Soft and chewy dough infused with mashed pumpkin and filled with melty palm sugar and rolled in grated coconut is one of the popular kuih/kue in Southeast Asia. Ondeh ondeh is naturally gluten-free.
A while ago I made the traditional ondeh ondeh or we call it klepon in Indonesia infused with an amazing pandan flavor. This time around, I decided to use pumpkin for that beautiful vibrant orange hue. I gotta use up the mashed pumpkin I have in the freezer.
You can use any type of pumpkin or squash. Just gradually add in water as each pumpkin differ in how moist it is. You can also use sweet potato, again, you need to adjust the amount of the water
2. Glutinous rice flour
This is also known as sweet rice flour/sticky rice flour or mochiko flour. There is no substitute for glutinous rice flour in this recipe. Glutinous rice flour is GLUTEN FREE (don’t let the word glutinous fools you into thinking it contains gluten)
3. Wheat starch
This is also known as tang mian. It’s not the same with wheat flour. This is the starch extracted from wheat. This is available at Asian grocery store
4. Palm sugar
We call this gula Jawa or sometimes gula aren and gula Melaka in Malaysia and Singapore. If you can’t find it at Asian store, you can try using coconut sugar. It has very similar taste and aroma profile
5. Grated coconut
It is usually unsweetened. It’s not the same with desiccated coconut. You can find it sold in frozen pack at Asian store
The most common problem with ondeh ondeh is bursting of the sugar (or sugar leaks out) during boiling. Here are few tips to avoid that:
1. Don’t overfill the dough. I know we try to stuff in as much as we can, but avoid that
2. Make sure you finely chop the palm sugar so it can easily melt inside the ondeh ondeh while you boil it
2. Don’t roll the dough too thin
3. Make sure you roll the dough into a smooth ball without any cracks. Dab with a bit of water to help you roll them really smooth
4. Boil the onde onde right away after you fill and shape them. If you let them sit around, they will leak sugar when you boil them
How to store pumpkin ondeh ondeh
1. Ondeh Ondeh is best served on the same day they are made. If you have leftovers, you can transfer them to a container with a tight lid and keep them in the refrigerator. They will harden after refrigeration. You can reheat by using moist heat like a steamer. Steam them over boiling heat for 2-3 minutes and they will soften again. You can also reheat them in the microwave. Cover them with a wet paper towel and then microwave on high for about 10 seconds or less, you need to monitor.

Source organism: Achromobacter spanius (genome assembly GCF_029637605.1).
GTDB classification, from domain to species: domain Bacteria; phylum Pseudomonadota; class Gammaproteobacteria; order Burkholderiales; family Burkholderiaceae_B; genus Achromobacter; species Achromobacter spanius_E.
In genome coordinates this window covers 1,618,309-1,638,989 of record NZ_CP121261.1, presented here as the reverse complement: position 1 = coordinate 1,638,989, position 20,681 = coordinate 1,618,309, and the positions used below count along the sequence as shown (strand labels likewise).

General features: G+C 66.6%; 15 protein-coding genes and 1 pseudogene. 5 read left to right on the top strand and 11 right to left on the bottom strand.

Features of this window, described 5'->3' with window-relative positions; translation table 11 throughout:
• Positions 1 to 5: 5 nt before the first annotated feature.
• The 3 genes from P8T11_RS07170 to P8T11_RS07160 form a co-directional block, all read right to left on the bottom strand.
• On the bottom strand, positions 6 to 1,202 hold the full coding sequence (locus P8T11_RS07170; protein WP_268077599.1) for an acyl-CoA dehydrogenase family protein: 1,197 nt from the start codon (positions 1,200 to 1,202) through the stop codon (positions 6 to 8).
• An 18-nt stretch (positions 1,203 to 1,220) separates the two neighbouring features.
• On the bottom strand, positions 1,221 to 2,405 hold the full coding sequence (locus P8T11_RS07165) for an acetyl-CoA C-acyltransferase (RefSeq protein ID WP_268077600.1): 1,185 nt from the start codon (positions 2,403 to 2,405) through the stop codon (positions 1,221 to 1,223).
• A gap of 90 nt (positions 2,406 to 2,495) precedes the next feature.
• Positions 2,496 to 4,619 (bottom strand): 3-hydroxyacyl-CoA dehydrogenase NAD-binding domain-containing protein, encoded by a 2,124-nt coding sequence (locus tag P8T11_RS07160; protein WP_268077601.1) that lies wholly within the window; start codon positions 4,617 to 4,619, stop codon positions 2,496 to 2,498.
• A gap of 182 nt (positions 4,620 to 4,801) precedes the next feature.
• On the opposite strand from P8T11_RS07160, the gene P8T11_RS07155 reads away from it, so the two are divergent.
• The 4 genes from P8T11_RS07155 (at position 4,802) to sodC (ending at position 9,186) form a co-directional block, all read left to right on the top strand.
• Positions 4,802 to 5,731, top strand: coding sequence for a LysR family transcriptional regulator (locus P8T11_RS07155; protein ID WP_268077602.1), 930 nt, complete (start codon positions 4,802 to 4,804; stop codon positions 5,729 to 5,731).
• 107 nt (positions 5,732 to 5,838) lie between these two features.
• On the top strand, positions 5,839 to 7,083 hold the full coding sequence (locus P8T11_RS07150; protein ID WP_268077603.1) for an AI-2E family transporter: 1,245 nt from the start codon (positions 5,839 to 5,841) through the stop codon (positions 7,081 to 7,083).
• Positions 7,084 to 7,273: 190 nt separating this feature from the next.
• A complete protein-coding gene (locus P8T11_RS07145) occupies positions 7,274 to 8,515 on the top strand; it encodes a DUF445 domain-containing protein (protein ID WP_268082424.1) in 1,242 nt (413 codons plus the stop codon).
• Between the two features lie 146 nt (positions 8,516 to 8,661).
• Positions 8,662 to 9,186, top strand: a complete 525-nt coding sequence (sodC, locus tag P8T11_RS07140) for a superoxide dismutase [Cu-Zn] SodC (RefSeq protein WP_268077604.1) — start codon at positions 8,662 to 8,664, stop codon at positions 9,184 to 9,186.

2. It is not recommended to freeze uncooked ondeh ondeh as they will leak or burst when you boil them
Did you make this pumpkin ondeh ondeh recipe?
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Pumpkin Ondeh Ondeh/Klepon
- 250 gr palm sugar
- 200 gr grated coconut
- ⅛ tsp salt
- 1 blade pandan leaves knotted
- I use frozen grated coconut so I need to thaw it. Mix with salt and then steam with a pandan leaf over medium heat for 10 minutes. Set aside to cool down
- Finely chop the palm sugar and set aside
Prepare the dough:
- Combine glutinous flour and wheat starch. Set aside
- Get about 200 grams of pumpkin (weight is after peeling off the skin and seeded). You will have a bit of leftover. Cut the pumpkin into cubes and then steam for 15 minutes until they can be easily mashed
- Mash the pumpkin while it's still hot and then add the mixture of flour, oil, and gradually add in the water. Don't dump all in there. The amount of water needed depends on how moist the pumpkin is. Add until you can knead into a smooth non-sticky dough
Fill, shape, and boil right away:
- Bring a large pot of water to a boil over medium heat before you start filling and wrapping. You want to boil the onde onde right away after you fill and shape them. The longer they sit, the more likely they are going to be leaking out sugar when you boil them
- Divide dough into 30 pieces and roll into balls. Work with one ball at a time while keeping the rest covered. Use your thumb to make an indentation on the ball and then fill it up with coconut sugar. Gather the sides to seal and roll into a smooth ball. It is important to roll it into smooth balls. Dab your fingers with some water if necessary to make sure that it's smooth when you roll it. Any seam is a potential for the coconut sugar to leak out when you boil them
- The water should be simmering by now. Boil the onde onde right away and then continue to fill and shape the next one and boil until they float to the top. Once they float to the top, let them cook for another 1-2 minute
Roll in grated coconut:
- Remove with a slotted spoon and roll in the grated coconut. Serve at room temperature, as a dessert or your afternoon tea snack